Nigeria’s urban residents pay the equivalent of $22 USD for a double bacon cheeseburger at the restaurant chain Johnny Rockets, which recently opened a diner in Lagos, Nigeria’s largest city. A milkshake costs $11.25 USD. For the Nigerian middle class, dining at Johnny Rockets is a luxury they can afford only occasionally.

While those who have moved above the poverty line and into the middle class should have freedom in where and how to spend money, it is worthwhile to examine the potential negative impacts of the growth of multi-national corporations. The growth of global businesses contributes to ever-greater wealth inequality, as money becomes concentrated in the hands of the few who own and operate those businesses. Developing countries are better served by investing in and establishing strong local economies that utilize local talent and labor, support locally owned businesses, and keep wealth within the community.

– Kat Henrichs

Sources: Huffington Post, Rural Poverty Portal
Photo: Restaurant News

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Nigerian top officials have pledged to make Nigeria the region’s – or more ambitiously, Africa’s – leading business center. The progress that Nigeria has made in recent years is hard to miss. Last week, former President Bill Clinton traveled to Nigeria to help unveil the Eko Atlantic City, reclaimed land that, a recent New York Times article says, has been built up into a “Dubai-style shopping and housing development built out into the Atlantic Ocean.” Nigeria reclaiming this land means big things for its economy and will provide a great deal of job opportunities for local community members. Clinton even praised the Eko Atlantic City project for being a destination hotspot for global investment.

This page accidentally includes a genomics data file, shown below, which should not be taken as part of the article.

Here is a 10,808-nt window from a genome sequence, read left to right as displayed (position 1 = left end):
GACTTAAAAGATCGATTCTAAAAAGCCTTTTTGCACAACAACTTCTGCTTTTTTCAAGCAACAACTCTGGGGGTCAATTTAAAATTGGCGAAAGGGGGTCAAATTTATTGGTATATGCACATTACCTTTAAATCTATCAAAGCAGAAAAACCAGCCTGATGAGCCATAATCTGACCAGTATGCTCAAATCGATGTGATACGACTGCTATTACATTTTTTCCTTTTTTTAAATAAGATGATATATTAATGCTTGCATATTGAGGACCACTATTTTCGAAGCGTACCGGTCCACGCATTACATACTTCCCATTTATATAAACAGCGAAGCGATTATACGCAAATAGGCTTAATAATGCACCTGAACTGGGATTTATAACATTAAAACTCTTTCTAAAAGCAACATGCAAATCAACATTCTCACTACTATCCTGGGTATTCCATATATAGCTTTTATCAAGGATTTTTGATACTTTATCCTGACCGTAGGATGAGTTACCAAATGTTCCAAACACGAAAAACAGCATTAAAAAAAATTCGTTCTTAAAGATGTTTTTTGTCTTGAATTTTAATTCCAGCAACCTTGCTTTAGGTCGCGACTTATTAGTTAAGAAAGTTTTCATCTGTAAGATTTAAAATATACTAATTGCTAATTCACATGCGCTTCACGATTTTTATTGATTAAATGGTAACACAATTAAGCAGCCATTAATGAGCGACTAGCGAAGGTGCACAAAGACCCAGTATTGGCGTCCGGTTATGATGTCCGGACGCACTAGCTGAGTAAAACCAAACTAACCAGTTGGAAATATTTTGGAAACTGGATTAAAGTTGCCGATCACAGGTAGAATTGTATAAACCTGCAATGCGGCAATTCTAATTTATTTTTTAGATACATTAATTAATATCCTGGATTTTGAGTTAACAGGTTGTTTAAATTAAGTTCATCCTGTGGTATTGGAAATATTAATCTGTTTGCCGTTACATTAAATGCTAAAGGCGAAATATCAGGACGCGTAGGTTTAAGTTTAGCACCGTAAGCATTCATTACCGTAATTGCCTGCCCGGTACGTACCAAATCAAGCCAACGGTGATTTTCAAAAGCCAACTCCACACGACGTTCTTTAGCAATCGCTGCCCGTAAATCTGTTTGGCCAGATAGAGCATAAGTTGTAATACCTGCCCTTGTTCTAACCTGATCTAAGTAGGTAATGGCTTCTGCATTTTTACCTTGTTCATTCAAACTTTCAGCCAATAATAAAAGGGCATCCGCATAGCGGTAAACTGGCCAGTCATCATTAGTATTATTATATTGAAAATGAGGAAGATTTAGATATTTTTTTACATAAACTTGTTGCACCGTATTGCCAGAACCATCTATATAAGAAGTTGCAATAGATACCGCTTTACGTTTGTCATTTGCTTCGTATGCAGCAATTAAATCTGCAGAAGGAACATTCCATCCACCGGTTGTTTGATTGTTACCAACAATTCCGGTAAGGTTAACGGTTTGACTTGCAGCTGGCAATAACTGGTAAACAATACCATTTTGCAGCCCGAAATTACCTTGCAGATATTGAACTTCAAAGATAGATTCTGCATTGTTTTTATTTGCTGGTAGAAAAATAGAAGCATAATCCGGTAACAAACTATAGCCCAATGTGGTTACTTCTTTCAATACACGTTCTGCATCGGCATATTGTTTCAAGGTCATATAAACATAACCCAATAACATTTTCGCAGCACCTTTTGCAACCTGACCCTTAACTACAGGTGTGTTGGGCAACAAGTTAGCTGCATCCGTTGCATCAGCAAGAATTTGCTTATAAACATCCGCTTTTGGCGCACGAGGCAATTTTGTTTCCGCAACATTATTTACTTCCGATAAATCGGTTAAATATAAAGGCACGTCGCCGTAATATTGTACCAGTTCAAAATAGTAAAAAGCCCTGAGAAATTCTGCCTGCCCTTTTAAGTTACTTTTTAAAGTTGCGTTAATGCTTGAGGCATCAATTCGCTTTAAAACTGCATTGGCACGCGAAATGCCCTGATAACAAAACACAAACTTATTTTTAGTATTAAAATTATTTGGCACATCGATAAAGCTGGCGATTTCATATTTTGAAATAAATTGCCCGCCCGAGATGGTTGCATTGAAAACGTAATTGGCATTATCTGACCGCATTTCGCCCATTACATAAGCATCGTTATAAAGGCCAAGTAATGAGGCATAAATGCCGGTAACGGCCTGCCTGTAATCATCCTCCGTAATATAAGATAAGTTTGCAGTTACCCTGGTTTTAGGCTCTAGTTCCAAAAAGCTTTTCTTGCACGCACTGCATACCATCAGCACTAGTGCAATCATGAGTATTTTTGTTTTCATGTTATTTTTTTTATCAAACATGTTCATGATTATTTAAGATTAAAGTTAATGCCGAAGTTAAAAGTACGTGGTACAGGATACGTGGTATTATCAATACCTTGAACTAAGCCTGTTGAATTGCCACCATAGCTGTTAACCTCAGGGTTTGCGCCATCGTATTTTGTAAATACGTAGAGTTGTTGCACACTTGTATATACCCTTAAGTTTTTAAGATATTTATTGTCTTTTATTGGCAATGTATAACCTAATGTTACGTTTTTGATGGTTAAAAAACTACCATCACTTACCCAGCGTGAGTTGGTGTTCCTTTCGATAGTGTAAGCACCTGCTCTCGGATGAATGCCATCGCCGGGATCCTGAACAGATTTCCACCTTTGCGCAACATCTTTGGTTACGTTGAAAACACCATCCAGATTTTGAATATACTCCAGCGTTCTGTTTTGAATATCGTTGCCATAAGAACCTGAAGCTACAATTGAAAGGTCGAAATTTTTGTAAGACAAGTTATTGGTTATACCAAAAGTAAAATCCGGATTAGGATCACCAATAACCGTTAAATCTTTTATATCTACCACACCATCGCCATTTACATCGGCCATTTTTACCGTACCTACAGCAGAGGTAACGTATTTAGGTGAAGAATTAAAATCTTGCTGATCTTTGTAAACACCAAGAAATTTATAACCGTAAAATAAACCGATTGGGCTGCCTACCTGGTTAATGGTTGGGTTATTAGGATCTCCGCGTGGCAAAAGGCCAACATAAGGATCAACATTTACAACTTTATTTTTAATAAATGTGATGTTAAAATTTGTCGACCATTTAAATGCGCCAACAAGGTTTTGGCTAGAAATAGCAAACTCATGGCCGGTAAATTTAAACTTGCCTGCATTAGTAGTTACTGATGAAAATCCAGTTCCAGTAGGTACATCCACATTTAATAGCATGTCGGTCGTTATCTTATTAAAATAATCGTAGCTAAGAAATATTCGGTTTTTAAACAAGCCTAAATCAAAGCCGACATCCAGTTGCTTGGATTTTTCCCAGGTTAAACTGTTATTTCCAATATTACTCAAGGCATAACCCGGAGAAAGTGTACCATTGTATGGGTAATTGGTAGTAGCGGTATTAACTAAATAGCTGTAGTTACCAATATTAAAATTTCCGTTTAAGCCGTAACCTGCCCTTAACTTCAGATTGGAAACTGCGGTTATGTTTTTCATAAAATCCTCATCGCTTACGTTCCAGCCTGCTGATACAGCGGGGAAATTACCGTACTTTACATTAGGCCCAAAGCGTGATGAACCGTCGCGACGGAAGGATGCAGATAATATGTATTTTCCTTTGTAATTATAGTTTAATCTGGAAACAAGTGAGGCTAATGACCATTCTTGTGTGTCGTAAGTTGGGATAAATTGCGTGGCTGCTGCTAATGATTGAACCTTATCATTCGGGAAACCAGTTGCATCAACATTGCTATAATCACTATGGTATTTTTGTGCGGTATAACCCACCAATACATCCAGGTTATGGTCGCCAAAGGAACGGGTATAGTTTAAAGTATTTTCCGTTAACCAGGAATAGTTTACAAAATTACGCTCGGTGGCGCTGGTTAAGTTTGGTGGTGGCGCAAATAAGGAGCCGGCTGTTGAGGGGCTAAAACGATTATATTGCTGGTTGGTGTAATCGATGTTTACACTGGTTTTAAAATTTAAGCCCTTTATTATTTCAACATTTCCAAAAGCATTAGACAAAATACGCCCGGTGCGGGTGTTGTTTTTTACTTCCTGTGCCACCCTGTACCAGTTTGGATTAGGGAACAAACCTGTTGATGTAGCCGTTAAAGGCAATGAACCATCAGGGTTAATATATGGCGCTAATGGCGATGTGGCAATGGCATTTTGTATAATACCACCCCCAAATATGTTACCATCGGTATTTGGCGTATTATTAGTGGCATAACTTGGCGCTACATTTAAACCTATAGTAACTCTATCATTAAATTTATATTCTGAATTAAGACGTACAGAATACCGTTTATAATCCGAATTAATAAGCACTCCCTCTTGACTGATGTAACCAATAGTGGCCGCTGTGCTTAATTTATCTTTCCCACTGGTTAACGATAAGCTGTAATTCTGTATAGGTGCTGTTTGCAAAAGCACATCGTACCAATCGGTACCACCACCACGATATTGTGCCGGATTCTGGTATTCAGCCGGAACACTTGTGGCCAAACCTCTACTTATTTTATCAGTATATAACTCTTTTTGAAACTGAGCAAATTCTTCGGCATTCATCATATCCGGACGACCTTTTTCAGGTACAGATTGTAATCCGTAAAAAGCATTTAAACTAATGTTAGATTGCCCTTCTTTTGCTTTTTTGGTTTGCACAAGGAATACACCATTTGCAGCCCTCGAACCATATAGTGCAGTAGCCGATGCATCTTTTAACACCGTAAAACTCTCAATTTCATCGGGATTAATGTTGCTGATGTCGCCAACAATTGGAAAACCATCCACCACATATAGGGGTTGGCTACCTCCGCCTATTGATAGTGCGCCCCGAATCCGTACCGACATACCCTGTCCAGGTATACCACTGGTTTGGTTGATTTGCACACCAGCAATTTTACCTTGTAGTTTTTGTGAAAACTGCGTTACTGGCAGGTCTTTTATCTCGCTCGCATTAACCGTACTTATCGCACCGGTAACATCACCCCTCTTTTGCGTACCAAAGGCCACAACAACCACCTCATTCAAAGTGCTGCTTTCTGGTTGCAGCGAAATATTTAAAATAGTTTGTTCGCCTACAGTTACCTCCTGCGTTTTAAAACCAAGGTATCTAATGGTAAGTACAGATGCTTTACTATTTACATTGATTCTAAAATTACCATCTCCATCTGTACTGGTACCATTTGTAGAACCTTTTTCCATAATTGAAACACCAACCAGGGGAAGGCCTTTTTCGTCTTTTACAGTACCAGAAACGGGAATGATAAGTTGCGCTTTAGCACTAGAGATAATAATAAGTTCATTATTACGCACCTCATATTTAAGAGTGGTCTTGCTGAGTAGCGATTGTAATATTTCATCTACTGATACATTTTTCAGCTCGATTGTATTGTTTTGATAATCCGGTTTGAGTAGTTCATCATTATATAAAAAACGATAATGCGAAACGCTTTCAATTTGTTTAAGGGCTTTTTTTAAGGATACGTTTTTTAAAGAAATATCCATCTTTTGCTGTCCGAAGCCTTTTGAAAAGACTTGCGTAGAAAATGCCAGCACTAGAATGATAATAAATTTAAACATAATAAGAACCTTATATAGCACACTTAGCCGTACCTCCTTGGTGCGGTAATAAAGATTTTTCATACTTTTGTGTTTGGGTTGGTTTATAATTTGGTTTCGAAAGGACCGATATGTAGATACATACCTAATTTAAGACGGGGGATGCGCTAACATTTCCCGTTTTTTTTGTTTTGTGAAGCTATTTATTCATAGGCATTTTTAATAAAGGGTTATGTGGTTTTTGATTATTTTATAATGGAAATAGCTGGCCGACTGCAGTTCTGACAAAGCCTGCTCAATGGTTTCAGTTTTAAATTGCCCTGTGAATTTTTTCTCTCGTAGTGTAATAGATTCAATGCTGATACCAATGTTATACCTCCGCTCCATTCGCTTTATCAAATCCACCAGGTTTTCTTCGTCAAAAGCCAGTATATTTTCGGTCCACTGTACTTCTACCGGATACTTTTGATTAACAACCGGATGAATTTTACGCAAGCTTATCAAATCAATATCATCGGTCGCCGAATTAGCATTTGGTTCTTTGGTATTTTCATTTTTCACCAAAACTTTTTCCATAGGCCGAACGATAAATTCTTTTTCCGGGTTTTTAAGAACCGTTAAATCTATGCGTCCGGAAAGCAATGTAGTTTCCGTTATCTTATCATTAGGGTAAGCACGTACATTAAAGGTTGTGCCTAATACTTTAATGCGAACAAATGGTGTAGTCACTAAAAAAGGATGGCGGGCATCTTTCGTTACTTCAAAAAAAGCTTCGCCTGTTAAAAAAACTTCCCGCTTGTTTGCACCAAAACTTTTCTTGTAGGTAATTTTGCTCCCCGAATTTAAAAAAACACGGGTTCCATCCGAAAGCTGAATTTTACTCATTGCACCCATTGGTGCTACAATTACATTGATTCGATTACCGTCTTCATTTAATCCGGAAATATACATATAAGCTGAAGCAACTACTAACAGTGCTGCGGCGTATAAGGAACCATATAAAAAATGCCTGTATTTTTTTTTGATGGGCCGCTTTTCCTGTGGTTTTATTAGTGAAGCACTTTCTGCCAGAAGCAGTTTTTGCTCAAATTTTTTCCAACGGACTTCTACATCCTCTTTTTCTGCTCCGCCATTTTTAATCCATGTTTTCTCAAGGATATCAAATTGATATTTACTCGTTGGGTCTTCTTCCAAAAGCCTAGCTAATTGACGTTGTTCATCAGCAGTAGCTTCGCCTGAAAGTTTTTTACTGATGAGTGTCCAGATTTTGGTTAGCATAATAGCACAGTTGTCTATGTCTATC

However, there is an ugly side to Nigeria’s progress that is going unnoticed as this push for progress  in Nigeria is actually displacing and harming the poor. In Lagos, the government’s vision for progress plowed over hundreds of wooden dwellings in the slum of Badia East, leveling it in 6 hours. This left thousands of Nigeria’s poorest residents without homes and without hope. The land on which people’s homes sat were seen as areas of prime real estate or areas where improvement and money could be made. In the future, new homes will be built on the land. Yet, the chances of the displaced being able to afford these homes is basically nonexistent, according to the Lagos State Commissioner for Housing.

Within 6 hours, thousands were displaced, many saying “they were [only] given 20 minutes, at most, to pack up their belongings” and leave, according to the New York Times article. In the wake of uplifting global development, it is important to remember that, despite progress, there will always be those who live on the fringes of society whose livelihoods must be taken into account when designing the frameworks of the future.

– Angela Hooks

Sources: NY Times, All Africa
Photo: Habitants

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According to the International Monetary Fund (IMF), there is a 16 percent chance that global growth will dip below two percent this year. An unlikely contender as far as investment options are concerned, Africa may be a lucrative opportunity for investors looking for solace in a declining global market.